Earthquakes Shake Indonesia, Philippines; No Tsunami Threat

JAKARTA, Indonesia (AP) -- Strong, shallow underwater earthquakes shook western Indonesia and the Philippine capital region Monday, but no serious damage was reported and no tsunami warnings were issued.

In Indonesia, a magnitude-6.7 quake that was 16 kilometers (10 miles) deep struck about 169 kilometers (104.8 miles) west of Pariaman, a town in West Sumatra province, the U.S. Geological Survey said.

The Indonesian Meteorology and Geophysics Agency said the quake was felt in many parts of the province but there was no danger of a tsunami. It occurred just before dawn and was centered about 161 kilometers (100 miles) southeast of South Nias, a district in North Sumatra province.

Another earthquake of 6.4-magnitude shook parts of the Manila region and outlying provinces at dawn but there were no reported damages or injuries, the Philippine Institute of Volcanology and Seismology said.

The offshore quake was set off by movement along the Manila Trench and its epicenter was about 110 kilometers (68 miles) west of Lubang island in Occidental Mindoro province, which lies south of Manila, the Philippine institute said. Its depth was about 28 kilometers (17 miles).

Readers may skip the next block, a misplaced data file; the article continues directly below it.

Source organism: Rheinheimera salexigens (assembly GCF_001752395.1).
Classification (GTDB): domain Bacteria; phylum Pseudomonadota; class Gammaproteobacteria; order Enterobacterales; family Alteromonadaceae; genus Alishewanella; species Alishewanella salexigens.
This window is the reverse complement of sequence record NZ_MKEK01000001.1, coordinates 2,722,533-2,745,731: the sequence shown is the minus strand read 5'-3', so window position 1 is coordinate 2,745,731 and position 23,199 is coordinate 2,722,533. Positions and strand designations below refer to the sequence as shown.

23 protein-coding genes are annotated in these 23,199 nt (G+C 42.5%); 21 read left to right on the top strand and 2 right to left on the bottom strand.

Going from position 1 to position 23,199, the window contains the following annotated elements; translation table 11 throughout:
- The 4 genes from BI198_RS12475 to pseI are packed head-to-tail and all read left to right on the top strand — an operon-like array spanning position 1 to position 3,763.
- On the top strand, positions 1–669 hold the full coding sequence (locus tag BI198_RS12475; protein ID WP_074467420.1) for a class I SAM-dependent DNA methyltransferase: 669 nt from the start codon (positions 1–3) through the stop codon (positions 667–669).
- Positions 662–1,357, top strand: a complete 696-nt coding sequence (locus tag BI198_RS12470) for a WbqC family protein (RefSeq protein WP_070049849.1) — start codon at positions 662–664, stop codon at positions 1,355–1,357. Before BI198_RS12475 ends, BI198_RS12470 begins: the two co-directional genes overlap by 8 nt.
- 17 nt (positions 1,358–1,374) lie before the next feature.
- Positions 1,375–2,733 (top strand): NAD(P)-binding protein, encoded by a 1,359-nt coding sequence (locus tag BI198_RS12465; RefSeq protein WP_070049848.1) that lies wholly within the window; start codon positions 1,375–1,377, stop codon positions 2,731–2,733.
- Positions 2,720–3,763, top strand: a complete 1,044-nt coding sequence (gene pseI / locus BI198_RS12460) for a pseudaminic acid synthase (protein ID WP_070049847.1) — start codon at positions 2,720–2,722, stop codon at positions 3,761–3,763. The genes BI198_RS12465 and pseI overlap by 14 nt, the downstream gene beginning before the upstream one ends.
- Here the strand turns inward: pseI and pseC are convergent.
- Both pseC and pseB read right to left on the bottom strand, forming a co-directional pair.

Indonesia and the Philippines lie along the Pacific "Ring of Fire" -- the seismic faults around the Pacific Ocean where most of the world's earthquakes and volcanic eruptions occur.

A 6.2 earthquake in Indonesia's West Sumatra province last month killed at least 16 people and injured more than 400. Thousands of homes and other buildings were damaged by the tremors that were felt as far away as Malaysia and Singapore.